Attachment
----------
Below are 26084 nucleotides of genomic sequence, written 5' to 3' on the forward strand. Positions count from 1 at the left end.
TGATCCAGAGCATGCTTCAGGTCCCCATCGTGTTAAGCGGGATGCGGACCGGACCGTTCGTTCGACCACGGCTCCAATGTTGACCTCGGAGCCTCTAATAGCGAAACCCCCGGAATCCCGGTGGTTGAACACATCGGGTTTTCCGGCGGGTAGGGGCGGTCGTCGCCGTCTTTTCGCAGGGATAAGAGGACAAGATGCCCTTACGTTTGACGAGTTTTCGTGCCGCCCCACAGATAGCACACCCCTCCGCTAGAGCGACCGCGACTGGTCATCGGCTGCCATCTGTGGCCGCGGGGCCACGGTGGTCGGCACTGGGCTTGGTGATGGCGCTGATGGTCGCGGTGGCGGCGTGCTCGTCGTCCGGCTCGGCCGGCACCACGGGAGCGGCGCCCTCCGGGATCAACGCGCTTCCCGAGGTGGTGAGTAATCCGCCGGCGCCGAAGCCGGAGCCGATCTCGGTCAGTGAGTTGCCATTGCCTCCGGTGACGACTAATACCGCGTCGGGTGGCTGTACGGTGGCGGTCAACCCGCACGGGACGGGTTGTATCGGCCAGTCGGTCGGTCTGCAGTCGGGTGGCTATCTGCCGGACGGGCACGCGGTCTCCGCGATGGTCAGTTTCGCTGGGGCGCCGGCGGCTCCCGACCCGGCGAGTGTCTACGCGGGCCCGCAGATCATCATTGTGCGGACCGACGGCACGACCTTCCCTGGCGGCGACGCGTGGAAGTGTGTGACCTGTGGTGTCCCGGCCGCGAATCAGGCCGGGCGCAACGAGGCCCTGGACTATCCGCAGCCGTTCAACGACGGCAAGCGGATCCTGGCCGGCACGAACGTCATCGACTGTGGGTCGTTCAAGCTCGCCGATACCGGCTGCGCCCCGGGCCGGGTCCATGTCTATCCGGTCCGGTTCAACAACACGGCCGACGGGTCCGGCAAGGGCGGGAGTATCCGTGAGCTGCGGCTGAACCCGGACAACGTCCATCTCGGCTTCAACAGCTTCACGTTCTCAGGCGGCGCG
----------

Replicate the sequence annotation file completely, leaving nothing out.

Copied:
Below are 26084 nucleotides of genomic sequence, written 5' to 3' on the forward strand. Positions count from 1 at the left end.
TGATCCAGAGCATGCTTCAGGTCCCCATCGTGTTAAGCGGGATGCGGACCGGACCGTTCGTTCGACCACGGCTCCAATGTTGACCTCGGAGCCTCTAATAGCGAAACCCCCGGAATCCCGGTGGTTGAACACATCGGGTTTTCCGGCGGGTAGGGGCGGTCGTCGCCGTCTTTTCGCAGGGATAAGAGGACAAGATGCCCTTACGTTTGACGAGTTTTCGTGCCGCCCCACAGATAGCACACCCCTCCGCTAGAGCGACCGCGACTGGTCATCGGCTGCCATCTGTGGCCGCGGGGCCACGGTGGTCGGCACTGGGCTTGGTGATGGCGCTGATGGTCGCGGTGGCGGCGTGCTCGTCGTCCGGCTCGGCCGGCACCACGGGAGCGGCGCCCTCCGGGATCAACGCGCTTCCCGAGGTGGTGAGTAATCCGCCGGCGCCGAAGCCGGAGCCGATCTCGGTCAGTGAGTTGCCATTGCCTCCGGTGACGACTAATACCGCGTCGGGTGGCTGTACGGTGGCGGTCAACCCGCACGGGACGGGTTGTATCGGCCAGTCGGTCGGTCTGCAGTCGGGTGGCTATCTGCCGGACGGGCACGCGGTCTCCGCGATGGTCAGTTTCGCTGGGGCGCCGGCGGCTCCCGACCCGGCGAGTGTCTACGCGGGCCCGCAGATCATCATTGTGCGGACCGACGGCACGACCTTCCCTGGCGGCGACGCGTGGAAGTGTGTGACCTGTGGTGTCCCGGCCGCGAATCAGGCCGGGCGCAACGAGGCCCTGGACTATCCGCAGCCGTTCAACGACGGCAAGCGGATCCTGGCCGGCACGAACGTCATCGACTGTGGGTCGTTCAAGCTCGCCGATACCGGCTGCGCCCCGGGCCGGGTCCATGTCTATCCGGTCCGGTTCAACAACACGGCCGACGGGTCCGGCAAGGGCGGGAGTATCCGTGAGCTGCGGCTGAACCCGGACAACGTCCATCTCGGCTTCAACAGCTTCACGTTCTCAGGCGGCGCG